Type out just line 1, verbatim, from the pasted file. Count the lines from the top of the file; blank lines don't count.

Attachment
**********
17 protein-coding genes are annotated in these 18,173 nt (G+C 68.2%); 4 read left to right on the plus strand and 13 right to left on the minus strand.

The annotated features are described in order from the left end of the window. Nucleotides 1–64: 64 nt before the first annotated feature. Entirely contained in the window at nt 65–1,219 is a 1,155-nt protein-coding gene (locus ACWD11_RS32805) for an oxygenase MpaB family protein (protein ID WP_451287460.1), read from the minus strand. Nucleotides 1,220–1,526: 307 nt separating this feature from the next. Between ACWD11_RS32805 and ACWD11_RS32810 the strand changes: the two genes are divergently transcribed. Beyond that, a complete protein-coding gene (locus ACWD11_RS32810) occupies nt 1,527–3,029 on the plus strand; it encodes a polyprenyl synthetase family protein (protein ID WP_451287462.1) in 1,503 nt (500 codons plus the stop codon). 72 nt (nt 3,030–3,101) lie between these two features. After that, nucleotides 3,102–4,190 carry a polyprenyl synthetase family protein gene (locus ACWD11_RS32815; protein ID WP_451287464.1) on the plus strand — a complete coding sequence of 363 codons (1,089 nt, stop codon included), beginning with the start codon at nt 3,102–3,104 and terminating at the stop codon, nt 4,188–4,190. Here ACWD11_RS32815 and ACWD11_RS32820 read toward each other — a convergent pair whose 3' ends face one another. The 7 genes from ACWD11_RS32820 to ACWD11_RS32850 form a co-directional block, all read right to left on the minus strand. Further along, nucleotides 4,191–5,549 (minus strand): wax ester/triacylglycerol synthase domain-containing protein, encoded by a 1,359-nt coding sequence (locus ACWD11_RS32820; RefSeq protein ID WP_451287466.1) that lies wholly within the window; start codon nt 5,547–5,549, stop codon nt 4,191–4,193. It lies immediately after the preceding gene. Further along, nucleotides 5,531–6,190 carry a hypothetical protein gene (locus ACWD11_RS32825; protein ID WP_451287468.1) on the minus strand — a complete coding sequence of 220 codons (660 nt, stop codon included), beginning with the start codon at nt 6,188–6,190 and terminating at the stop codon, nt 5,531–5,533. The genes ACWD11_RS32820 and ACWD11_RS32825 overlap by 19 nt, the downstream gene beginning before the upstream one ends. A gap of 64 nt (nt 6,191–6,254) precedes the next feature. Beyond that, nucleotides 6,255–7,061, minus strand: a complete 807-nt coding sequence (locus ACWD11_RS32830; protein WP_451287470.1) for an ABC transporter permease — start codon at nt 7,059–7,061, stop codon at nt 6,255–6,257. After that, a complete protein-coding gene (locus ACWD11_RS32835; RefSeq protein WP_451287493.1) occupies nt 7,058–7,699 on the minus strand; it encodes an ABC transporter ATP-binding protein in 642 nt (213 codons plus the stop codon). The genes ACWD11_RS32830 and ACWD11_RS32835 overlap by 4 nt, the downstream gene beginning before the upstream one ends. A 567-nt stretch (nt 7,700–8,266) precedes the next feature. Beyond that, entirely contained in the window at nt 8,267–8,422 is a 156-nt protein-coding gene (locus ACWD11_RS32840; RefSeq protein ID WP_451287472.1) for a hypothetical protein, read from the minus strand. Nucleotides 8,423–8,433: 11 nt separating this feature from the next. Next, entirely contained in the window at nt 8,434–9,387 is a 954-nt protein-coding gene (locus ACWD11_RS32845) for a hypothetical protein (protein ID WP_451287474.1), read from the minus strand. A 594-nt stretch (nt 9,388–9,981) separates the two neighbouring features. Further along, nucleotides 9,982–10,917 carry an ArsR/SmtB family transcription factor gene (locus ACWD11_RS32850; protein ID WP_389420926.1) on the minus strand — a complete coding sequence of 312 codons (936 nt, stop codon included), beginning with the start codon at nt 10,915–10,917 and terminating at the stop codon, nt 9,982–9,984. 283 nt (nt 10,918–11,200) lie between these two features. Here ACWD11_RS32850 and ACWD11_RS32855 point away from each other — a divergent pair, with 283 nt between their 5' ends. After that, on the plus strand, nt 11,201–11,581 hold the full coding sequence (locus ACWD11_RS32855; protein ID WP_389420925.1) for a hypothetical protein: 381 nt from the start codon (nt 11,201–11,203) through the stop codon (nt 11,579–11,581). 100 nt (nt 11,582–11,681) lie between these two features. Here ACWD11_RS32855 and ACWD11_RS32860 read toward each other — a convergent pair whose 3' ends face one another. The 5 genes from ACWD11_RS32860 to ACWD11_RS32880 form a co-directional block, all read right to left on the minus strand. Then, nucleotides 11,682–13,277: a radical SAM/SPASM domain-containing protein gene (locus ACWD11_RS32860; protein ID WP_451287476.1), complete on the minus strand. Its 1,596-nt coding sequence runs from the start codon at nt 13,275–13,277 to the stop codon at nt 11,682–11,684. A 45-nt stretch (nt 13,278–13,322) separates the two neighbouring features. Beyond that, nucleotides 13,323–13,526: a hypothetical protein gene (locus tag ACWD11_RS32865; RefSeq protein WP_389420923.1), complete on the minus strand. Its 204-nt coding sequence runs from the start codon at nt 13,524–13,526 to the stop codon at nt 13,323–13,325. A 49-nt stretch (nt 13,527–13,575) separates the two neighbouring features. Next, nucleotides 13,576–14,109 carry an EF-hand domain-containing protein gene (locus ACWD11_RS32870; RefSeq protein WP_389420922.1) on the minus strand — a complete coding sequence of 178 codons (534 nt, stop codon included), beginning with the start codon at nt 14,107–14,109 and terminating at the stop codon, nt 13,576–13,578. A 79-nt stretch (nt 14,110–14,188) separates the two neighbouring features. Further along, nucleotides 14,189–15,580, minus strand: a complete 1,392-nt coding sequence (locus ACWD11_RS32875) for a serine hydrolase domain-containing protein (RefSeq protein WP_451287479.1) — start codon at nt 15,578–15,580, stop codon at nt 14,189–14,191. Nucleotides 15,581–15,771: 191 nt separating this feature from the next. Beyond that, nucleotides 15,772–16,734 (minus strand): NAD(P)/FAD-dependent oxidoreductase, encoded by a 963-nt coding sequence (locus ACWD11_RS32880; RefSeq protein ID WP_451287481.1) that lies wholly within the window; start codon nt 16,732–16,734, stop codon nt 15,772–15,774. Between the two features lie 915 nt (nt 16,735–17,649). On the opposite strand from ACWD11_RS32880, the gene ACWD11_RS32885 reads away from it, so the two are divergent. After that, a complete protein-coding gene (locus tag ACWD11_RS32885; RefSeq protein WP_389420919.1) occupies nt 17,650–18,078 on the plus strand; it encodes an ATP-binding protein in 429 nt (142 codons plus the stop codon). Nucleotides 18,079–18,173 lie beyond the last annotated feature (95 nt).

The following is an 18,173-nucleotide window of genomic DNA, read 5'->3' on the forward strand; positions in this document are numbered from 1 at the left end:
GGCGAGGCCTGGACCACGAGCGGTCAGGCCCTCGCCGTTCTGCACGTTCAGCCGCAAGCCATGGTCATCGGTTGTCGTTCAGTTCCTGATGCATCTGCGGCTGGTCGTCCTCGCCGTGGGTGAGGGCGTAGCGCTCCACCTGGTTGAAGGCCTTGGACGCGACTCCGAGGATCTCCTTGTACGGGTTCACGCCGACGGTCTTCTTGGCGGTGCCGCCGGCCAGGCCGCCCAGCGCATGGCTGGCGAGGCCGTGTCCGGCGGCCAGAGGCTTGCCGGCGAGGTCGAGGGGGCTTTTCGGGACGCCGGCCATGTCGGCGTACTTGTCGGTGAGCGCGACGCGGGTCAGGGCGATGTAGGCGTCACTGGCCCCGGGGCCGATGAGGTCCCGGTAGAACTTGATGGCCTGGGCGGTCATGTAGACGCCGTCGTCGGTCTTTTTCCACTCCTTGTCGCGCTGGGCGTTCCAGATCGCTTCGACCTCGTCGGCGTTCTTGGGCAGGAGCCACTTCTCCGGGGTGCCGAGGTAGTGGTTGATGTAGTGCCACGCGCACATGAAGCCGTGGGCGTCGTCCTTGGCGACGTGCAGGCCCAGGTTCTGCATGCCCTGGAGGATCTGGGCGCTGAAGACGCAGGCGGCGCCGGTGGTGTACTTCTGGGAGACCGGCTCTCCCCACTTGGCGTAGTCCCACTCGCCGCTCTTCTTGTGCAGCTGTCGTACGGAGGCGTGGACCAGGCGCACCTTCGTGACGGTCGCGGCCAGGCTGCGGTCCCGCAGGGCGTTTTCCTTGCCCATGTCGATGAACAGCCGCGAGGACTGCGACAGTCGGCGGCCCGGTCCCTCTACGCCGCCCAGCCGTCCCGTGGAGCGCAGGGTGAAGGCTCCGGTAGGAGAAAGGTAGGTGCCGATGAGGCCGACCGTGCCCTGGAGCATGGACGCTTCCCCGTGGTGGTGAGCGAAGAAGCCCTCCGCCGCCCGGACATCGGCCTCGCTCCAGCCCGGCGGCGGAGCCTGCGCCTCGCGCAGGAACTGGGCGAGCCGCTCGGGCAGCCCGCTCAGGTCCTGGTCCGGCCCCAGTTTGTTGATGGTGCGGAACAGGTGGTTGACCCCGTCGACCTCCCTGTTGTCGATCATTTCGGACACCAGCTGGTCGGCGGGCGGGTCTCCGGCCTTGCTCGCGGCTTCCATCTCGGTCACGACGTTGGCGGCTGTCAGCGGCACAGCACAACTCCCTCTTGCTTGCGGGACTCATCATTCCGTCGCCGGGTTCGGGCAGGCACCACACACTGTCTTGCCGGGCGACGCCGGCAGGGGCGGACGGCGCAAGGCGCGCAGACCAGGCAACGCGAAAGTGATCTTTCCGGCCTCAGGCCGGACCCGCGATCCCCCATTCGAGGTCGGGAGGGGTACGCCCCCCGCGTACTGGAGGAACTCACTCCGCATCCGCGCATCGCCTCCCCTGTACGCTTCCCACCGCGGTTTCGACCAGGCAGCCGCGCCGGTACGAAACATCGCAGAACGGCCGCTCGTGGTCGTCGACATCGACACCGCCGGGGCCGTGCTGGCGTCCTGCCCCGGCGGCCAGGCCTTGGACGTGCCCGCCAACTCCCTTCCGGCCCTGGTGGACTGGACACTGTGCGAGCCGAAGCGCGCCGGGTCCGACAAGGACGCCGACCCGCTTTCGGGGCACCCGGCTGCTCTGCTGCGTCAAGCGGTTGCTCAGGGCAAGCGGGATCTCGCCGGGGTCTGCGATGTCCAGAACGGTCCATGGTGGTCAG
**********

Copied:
17 protein-coding genes are annotated in these 18,173 nt (G+C 68.2%); 4 read left to right on the plus strand and 13 right to left on the minus strand.